Native to Asia, gotu kola (Centella asiatica) is an herbaceous perennial that grows in U.S. Department of Agriculture plant hardiness zones 7 to 11. Sometimes also referred to as pennywort or coinwort, gotu kola is best known for its use in ancient Indian, Chinese and Indonesian medicine, though it is still used in herbal remedies and ointments today. If grown at home, use caution; gotu kola can cause skin irritation and is harmful if ingested. Correct identification will ensure safe plant interaction and proper care.
1 Measure the width of the plant's leaves with a ruler. Gotu kola leaves grow to be between 1 and 1.5 inches wide.
2 Examine the shape of the plant's leaves. Gotu kola leaves are kidney-shaped, with a V-shaped slot where the leaf joins the stem. In addition, gotu kola leaves often have serrated edges, which appear uneven, similar to the edge of a fan.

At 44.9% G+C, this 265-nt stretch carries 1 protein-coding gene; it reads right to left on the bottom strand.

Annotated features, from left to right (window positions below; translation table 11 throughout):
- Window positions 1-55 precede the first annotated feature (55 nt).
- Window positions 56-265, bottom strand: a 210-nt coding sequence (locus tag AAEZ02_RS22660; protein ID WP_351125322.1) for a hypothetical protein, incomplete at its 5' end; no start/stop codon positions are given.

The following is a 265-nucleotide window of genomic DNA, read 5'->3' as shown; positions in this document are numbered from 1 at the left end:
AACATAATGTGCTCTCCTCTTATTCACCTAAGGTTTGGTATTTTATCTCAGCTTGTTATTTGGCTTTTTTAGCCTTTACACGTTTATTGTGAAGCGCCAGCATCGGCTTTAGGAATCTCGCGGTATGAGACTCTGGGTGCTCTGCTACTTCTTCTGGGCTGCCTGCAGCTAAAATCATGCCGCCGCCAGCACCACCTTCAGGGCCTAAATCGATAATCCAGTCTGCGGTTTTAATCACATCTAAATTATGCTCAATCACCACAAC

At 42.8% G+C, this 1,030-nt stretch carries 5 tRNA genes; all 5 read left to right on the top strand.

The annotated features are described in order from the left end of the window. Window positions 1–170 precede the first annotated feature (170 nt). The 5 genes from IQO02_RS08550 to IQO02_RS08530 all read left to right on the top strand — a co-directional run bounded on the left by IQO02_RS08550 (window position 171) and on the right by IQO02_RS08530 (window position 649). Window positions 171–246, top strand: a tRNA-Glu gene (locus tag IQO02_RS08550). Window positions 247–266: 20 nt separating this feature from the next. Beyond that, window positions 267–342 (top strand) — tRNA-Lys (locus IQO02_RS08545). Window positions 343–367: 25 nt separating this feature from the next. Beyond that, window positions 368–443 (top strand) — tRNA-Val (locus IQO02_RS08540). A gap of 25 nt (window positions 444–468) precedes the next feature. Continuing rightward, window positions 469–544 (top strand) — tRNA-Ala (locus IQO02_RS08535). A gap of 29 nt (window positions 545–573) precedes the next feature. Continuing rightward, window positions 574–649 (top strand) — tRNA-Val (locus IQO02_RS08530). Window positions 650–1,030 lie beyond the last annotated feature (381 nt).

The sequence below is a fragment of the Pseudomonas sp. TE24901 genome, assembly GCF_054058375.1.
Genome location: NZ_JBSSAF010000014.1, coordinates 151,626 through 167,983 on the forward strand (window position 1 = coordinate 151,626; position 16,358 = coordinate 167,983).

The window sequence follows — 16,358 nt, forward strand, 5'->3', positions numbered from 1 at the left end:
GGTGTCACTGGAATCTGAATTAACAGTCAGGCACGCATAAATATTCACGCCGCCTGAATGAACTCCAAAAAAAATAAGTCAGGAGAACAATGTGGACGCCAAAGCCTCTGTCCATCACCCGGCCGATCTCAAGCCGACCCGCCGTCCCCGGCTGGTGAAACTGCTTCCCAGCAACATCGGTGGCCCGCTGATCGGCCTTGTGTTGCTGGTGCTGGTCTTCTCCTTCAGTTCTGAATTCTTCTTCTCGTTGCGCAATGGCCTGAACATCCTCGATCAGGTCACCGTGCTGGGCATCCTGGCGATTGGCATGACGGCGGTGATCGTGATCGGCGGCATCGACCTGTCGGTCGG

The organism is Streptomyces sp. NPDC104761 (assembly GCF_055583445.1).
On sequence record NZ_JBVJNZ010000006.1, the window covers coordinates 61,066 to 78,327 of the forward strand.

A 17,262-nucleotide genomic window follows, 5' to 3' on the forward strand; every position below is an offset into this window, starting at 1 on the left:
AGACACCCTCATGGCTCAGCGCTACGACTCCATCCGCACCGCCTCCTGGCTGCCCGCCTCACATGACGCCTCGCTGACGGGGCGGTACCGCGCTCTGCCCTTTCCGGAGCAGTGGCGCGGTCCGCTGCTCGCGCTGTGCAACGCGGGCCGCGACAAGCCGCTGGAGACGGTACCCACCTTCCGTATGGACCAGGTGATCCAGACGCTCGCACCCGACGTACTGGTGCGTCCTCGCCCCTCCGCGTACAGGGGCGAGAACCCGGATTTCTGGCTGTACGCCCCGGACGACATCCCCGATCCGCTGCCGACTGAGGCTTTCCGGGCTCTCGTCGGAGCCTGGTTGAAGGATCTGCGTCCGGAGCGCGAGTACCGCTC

3 Look for gotu kola's creeping, mounding habit. Gotu kola spreads low over the ground; total width of a single plant can be between 8 and 36 inches.
4 Study the plant's petioles for a pink or purple tinge. The petiole is the long stalk that joins a leaf to a stem, also called a leafstalk. Gotu kola petioles tend to grow longer when in the shade and can have a pinkish-purple color.
5 Examine the stem node -- the spot where the petiole connects to the stem -- for tiny pink flowers, usually 0.2 inches wide in clusters of two to four. Gotu kola flowers are often hidden under leaves and are so small that they are easily overlooked.
Items you will need
- Wear gloves when examining unknown plants to minimize plant-to-skin contact.
- Consider the USDA zone where you found the plant, to see if it matches gotu kola's USDA zone range of 7 to 11.
- Gotu kola can be harmful if ingested.